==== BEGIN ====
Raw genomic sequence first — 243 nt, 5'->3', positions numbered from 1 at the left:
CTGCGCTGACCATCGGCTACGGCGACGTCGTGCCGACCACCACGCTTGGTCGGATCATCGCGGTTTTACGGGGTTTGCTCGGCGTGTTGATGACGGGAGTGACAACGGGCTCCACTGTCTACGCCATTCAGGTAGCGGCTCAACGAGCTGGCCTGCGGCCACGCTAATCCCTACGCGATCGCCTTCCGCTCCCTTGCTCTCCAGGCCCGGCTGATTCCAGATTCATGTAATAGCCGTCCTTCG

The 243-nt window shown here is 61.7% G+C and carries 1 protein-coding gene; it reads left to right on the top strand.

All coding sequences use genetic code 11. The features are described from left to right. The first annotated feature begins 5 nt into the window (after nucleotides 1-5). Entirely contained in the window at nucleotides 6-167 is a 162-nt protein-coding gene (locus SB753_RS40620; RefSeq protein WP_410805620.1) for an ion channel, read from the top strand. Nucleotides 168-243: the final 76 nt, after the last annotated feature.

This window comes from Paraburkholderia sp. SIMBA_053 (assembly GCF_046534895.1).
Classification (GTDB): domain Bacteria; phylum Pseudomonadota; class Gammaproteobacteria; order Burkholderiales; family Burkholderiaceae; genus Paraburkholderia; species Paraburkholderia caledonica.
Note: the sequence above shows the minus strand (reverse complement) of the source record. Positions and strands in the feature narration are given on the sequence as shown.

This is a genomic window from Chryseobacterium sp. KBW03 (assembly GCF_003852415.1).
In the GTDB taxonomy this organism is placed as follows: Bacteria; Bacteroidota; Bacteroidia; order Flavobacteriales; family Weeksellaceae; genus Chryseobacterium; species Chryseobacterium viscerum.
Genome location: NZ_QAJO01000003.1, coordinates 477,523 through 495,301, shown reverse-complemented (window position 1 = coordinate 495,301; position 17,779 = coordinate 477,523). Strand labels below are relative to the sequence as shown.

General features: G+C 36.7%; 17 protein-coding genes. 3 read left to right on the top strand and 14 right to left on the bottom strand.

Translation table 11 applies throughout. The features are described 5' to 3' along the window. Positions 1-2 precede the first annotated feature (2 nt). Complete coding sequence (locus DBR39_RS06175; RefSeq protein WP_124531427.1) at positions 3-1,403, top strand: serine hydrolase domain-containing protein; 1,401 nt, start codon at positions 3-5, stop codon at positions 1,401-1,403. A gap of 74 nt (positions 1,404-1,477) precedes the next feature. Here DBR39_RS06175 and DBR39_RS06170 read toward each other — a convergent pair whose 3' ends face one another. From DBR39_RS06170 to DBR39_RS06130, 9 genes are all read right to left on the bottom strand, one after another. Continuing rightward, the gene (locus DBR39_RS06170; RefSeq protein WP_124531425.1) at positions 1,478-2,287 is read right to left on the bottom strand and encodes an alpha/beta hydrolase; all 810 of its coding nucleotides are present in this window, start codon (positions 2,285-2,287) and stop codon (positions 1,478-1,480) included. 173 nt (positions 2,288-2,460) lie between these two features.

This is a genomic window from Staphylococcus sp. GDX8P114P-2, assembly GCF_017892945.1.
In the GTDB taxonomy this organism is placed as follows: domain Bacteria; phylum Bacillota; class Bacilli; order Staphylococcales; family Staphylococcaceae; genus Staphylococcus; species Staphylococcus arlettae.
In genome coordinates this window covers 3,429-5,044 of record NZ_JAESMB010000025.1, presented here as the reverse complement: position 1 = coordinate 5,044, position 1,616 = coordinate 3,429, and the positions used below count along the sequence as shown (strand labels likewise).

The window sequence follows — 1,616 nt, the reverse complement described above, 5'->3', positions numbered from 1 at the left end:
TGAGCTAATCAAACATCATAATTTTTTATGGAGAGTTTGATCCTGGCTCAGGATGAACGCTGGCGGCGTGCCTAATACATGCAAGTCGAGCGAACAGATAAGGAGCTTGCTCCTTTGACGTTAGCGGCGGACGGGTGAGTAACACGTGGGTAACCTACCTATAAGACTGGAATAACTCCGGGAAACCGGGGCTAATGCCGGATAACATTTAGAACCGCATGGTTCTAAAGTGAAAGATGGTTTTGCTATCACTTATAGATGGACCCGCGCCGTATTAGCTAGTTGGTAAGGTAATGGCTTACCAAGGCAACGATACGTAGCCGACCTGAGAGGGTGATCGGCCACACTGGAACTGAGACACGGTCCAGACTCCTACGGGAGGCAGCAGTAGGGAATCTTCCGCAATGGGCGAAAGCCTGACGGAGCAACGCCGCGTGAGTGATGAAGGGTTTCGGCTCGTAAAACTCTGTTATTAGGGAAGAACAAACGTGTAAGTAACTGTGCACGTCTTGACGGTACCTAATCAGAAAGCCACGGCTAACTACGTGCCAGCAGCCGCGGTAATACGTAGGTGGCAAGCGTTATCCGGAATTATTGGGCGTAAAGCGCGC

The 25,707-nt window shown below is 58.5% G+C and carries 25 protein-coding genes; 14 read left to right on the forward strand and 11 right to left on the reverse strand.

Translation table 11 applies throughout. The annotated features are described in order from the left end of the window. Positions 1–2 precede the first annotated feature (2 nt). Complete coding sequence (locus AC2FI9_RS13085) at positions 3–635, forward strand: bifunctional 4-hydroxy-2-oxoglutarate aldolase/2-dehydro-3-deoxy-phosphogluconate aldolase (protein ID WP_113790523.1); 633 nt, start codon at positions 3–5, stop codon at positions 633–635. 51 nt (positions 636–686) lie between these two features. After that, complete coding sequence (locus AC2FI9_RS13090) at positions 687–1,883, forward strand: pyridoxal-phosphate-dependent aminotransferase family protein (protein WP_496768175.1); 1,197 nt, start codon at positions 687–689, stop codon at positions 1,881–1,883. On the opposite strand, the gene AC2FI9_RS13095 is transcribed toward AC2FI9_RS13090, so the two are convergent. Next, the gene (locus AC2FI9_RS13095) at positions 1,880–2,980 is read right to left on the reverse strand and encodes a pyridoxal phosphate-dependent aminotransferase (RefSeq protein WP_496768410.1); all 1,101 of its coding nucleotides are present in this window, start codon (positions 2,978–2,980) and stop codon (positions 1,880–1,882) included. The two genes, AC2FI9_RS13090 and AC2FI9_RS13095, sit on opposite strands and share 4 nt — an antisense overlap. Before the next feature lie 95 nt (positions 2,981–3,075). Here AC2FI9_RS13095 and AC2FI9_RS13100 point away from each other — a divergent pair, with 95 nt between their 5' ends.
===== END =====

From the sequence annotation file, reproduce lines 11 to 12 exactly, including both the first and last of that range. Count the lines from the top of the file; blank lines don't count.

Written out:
General features: G+C 36.7%; 17 protein-coding genes. 3 read left to right on the top strand and 14 right to left on the bottom strand.

Translation table 11 applies throughout. The features are described 5' to 3' along the window. Positions 1-2 precede the first annotated feature (2 nt). Complete coding sequence (locus DBR39_RS06175; RefSeq protein WP_124531427.1) at positions 3-1,403, top strand: serine hydrolase domain-containing protein; 1,401 nt, start codon at positions 3-5, stop codon at positions 1,401-1,403. A gap of 74 nt (positions 1,404-1,477) precedes the next feature. Here DBR39_RS06175 and DBR39_RS06170 read toward each other — a convergent pair whose 3' ends face one another. From DBR39_RS06170 to DBR39_RS06130, 9 genes are all read right to left on the bottom strand, one after another. Continuing rightward, the gene (locus DBR39_RS06170; RefSeq protein WP_124531425.1) at positions 1,478-2,287 is read right to left on the bottom strand and encodes an alpha/beta hydrolase; all 810 of its coding nucleotides are present in this window, start codon (positions 2,285-2,287) and stop codon (positions 1,478-1,480) included. 173 nt (positions 2,288-2,460) lie between these two features.